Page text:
Papua New Guinea to ban Facebook for a month

Greg Nash

Papua New Guinea is banning Facebook for one month in order to research the social network’s effects on the population and to crack down on fake accounts.

Sam Basil, the country’s communication minister, said that the one-month ban will allow his agency to “filter” fake accounts and pornography from the website.

“The time will allow information to be collected to identify users that hide behind fake accounts, users that upload pornographic images, users that post false and misleading information on Facebook to be filtered and removed,” he told the Post Courier newspaper in Papua New Guinea, according to The Guardian. “This will allow genuine people with real identities to use the social network responsibly.”

The move comes as Facebook is facing criticism from users and lawmakers worldwide over its handling of user data, including a revelation that political consulting firm Cambridge Analytica had improperly obtained data on at least 87 million Facebook users.

Facebook CEO Mark Zuckerberg testified to Congress last month about the controversy.

The social networking giant has also been a focus of the investigation into Russian meddling in the 2016 U.S. presidential election. The social network has deleted hundreds of Russia-linked accounts that it says were used to sow divisions in the U.S. ahead of the election through organizing events, controversial posts and targeted ad buys.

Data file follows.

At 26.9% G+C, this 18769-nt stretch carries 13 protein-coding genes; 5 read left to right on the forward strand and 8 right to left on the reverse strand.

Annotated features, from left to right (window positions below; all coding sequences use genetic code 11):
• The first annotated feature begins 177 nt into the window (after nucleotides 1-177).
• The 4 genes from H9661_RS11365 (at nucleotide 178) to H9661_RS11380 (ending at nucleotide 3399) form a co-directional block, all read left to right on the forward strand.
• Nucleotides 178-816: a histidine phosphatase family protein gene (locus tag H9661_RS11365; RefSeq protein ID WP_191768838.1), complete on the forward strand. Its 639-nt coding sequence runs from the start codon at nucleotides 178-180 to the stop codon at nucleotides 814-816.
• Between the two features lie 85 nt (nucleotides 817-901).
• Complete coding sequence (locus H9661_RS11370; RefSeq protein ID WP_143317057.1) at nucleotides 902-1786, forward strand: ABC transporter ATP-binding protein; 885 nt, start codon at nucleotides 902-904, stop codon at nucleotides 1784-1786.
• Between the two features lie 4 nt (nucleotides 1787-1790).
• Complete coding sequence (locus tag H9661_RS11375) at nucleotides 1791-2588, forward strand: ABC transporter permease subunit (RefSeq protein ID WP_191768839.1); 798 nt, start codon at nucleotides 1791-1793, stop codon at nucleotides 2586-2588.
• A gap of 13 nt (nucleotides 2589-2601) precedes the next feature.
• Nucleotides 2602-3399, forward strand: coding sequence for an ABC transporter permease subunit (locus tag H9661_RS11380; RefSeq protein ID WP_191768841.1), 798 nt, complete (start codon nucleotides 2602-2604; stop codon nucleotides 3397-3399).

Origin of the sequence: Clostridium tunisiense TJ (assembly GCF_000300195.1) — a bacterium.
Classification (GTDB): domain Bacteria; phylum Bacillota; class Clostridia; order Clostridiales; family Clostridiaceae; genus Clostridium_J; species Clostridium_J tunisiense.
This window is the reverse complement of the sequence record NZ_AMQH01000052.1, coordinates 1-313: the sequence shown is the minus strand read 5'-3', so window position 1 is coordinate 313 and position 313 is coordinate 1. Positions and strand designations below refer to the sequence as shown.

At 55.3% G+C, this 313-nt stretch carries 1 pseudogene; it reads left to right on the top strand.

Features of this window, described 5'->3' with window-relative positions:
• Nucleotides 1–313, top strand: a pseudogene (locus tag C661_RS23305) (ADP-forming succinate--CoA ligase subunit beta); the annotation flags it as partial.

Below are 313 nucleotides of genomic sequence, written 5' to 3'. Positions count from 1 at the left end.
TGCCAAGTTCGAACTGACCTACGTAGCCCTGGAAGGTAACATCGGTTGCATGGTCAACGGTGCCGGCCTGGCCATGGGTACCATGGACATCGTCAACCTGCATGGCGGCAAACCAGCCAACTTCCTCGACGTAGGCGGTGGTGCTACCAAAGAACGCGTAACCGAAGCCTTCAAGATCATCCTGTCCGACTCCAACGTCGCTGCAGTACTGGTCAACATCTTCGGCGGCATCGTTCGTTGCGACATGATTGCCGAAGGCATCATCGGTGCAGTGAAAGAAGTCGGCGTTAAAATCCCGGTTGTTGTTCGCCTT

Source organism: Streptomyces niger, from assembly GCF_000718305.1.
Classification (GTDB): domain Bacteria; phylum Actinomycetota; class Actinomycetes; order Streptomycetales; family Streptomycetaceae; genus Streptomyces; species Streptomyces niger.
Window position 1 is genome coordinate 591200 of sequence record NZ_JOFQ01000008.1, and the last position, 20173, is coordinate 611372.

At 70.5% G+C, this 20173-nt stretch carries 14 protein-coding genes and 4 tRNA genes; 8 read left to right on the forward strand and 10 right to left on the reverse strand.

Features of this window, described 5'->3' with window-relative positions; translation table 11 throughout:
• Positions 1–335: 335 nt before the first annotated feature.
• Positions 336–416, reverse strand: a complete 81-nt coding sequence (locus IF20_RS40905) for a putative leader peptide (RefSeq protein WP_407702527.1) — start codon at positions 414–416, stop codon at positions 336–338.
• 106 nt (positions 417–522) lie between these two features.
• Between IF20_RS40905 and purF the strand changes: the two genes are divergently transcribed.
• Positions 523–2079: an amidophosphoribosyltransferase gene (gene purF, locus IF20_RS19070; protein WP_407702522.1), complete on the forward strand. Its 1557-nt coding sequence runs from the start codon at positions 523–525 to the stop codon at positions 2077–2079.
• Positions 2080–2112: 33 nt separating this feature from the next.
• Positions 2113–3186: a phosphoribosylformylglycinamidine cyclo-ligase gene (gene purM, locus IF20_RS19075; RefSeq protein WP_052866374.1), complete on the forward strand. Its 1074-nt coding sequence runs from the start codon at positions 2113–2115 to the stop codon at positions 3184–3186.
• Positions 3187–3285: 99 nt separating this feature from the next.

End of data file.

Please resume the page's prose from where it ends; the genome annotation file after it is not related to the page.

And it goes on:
{mosads}“The two cases involving Facebook show us the vulnerabilities that Papua New Guinean citizens and residents on their personal data and exchanges when using this social network,” Basil said last month.

He also suggested that Papua New Guinea could create its own social network for citizens “to use with genuine profiles.”

Aim Sinpeng, a digital media expert from the University of Sydney, told The Guardian that the vast majority of Papua New Guineans do not use Facebook, so a ban will not have a major effect on the population.

Sinpeng questioned the reasoning behind the ban, saying that it is possible for the government to conduct research and crack down on fake accounts without limiting user access to the social network.

“One month is an interesting time limit for a ban, I am not exactly sure what they think they can achieve, and why a ban is necessary,” Sinpeng said. “You can do Facebook analysis without it.”

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